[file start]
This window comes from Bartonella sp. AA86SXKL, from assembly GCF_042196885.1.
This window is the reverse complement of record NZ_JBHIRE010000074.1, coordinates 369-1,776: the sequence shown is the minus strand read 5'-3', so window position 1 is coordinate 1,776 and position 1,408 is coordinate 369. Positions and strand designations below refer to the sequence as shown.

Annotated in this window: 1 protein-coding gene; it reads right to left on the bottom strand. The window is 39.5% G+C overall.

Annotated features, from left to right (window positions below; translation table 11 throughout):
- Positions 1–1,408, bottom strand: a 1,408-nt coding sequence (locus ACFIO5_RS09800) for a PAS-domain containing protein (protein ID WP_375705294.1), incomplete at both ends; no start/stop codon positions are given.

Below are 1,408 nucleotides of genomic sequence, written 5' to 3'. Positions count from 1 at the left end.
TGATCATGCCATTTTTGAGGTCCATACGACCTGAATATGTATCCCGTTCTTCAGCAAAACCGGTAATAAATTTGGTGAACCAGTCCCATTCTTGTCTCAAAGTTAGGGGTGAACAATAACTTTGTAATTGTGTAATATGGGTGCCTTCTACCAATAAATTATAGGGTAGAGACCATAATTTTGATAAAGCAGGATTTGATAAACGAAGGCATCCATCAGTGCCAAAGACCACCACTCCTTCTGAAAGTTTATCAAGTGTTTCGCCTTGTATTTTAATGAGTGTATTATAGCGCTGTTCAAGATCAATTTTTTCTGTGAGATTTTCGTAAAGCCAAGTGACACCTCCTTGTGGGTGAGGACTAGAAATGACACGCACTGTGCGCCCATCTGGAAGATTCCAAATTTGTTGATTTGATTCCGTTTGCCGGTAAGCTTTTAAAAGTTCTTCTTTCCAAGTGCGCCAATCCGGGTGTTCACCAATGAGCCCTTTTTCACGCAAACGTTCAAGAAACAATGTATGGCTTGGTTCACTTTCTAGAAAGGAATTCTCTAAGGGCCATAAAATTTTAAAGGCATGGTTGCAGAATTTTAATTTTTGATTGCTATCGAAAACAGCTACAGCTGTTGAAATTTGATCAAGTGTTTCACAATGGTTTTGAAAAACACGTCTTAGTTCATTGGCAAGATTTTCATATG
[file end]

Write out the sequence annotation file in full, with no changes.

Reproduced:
This window comes from Bartonella sp. AA86SXKL, from assembly GCF_042196885.1.
This window is the reverse complement of record NZ_JBHIRE010000074.1, coordinates 369-1,776: the sequence shown is the minus strand read 5'-3', so window position 1 is coordinate 1,776 and position 1,408 is coordinate 369. Positions and strand designations below refer to the sequence as shown.

Annotated in this window: 1 protein-coding gene; it reads right to left on the bottom strand. The window is 39.5% G+C overall.

Annotated features, from left to right (window positions below; translation table 11 throughout):
- Positions 1–1,408, bottom strand: a 1,408-nt coding sequence (locus ACFIO5_RS09800) for a PAS-domain containing protein (protein ID WP_375705294.1), incomplete at both ends; no start/stop codon positions are given.

Below are 1,408 nucleotides of genomic sequence, written 5' to 3'. Positions count from 1 at the left end.
TGATCATGCCATTTTTGAGGTCCATACGACCTGAATATGTATCCCGTTCTTCAGCAAAACCGGTAATAAATTTGGTGAACCAGTCCCATTCTTGTCTCAAAGTTAGGGGTGAACAATAACTTTGTAATTGTGTAATATGGGTGCCTTCTACCAATAAATTATAGGGTAGAGACCATAATTTTGATAAAGCAGGATTTGATAAACGAAGGCATCCATCAGTGCCAAAGACCACCACTCCTTCTGAAAGTTTATCAAGTGTTTCGCCTTGTATTTTAATGAGTGTATTATAGCGCTGTTCAAGATCAATTTTTTCTGTGAGATTTTCGTAAAGCCAAGTGACACCTCCTTGTGGGTGAGGACTAGAAATGACACGCACTGTGCGCCCATCTGGAAGATTCCAAATTTGTTGATTTGATTCCGTTTGCCGGTAAGCTTTTAAAAGTTCTTCTTTCCAAGTGCGCCAATCCGGGTGTTCACCAATGAGCCCTTTTTCACGCAAACGTTCAAGAAACAATGTATGGCTTGGTTCACTTTCTAGAAAGGAATTCTCTAAGGGCCATAAAATTTTAAAGGCATGGTTGCAGAATTTTAATTTTTGATTGCTATCGAAAACAGCTACAGCTGTTGAAATTTGATCAAGTGTTTCACAATGGTTTTGAAAAACACGTCTTAGTTCATTGGCAAGATTTTCATATG